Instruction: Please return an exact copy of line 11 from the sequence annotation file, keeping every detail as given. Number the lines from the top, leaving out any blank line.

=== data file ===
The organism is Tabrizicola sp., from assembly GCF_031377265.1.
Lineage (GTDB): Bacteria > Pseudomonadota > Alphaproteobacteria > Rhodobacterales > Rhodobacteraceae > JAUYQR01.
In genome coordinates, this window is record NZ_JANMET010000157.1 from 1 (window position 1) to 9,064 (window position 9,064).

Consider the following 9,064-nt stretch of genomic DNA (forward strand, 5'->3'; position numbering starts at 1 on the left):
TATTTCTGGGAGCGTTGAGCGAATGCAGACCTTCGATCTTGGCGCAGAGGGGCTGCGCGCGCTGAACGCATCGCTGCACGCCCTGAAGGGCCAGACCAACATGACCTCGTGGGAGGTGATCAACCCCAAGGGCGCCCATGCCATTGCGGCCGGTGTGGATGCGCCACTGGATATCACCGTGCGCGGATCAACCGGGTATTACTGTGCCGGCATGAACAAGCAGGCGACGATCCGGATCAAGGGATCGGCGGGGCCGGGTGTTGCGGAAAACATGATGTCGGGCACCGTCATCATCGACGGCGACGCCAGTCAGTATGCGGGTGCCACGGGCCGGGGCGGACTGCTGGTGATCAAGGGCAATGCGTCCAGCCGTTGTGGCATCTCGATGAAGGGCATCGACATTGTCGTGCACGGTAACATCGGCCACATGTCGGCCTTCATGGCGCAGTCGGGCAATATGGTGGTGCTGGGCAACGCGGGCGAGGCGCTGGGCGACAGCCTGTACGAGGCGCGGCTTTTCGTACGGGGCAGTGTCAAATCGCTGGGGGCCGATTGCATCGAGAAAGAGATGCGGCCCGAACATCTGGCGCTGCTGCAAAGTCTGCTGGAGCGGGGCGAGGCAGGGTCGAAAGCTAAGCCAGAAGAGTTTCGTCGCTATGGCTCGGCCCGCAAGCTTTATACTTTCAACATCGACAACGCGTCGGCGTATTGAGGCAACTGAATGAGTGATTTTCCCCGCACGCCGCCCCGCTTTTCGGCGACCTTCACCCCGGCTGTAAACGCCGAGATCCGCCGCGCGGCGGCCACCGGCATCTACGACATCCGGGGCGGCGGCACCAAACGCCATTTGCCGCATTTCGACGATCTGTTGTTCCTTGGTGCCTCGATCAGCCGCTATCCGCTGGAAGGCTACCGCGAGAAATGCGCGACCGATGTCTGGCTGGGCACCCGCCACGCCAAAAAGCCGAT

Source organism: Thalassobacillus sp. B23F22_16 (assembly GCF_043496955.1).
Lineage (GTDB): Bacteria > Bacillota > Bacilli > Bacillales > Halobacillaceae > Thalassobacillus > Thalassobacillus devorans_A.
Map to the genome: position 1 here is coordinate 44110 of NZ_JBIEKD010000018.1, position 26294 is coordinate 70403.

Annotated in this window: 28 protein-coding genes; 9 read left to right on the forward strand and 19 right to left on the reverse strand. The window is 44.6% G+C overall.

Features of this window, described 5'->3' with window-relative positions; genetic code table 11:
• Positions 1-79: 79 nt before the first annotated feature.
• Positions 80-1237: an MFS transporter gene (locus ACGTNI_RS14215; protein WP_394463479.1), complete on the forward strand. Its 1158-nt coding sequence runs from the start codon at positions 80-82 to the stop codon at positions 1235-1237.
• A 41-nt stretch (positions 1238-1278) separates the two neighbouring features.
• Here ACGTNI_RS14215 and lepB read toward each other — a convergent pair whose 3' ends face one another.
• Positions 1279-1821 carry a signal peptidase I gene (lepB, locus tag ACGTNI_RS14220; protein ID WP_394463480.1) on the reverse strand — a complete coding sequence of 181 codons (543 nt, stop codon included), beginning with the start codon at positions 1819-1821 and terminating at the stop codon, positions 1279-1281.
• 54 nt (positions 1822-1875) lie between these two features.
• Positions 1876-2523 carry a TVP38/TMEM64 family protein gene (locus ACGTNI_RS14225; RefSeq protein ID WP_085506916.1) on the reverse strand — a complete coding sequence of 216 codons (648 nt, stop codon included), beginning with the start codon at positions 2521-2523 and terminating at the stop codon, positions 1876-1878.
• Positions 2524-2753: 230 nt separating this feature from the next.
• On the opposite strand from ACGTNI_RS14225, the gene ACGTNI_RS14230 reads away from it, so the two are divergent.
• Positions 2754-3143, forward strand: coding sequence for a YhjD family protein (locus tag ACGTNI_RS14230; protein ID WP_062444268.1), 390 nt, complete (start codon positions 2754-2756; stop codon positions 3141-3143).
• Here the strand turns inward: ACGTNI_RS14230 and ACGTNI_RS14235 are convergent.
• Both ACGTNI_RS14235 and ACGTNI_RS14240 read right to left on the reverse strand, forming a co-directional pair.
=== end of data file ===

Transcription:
• Positions 1-79: 79 nt before the first annotated feature.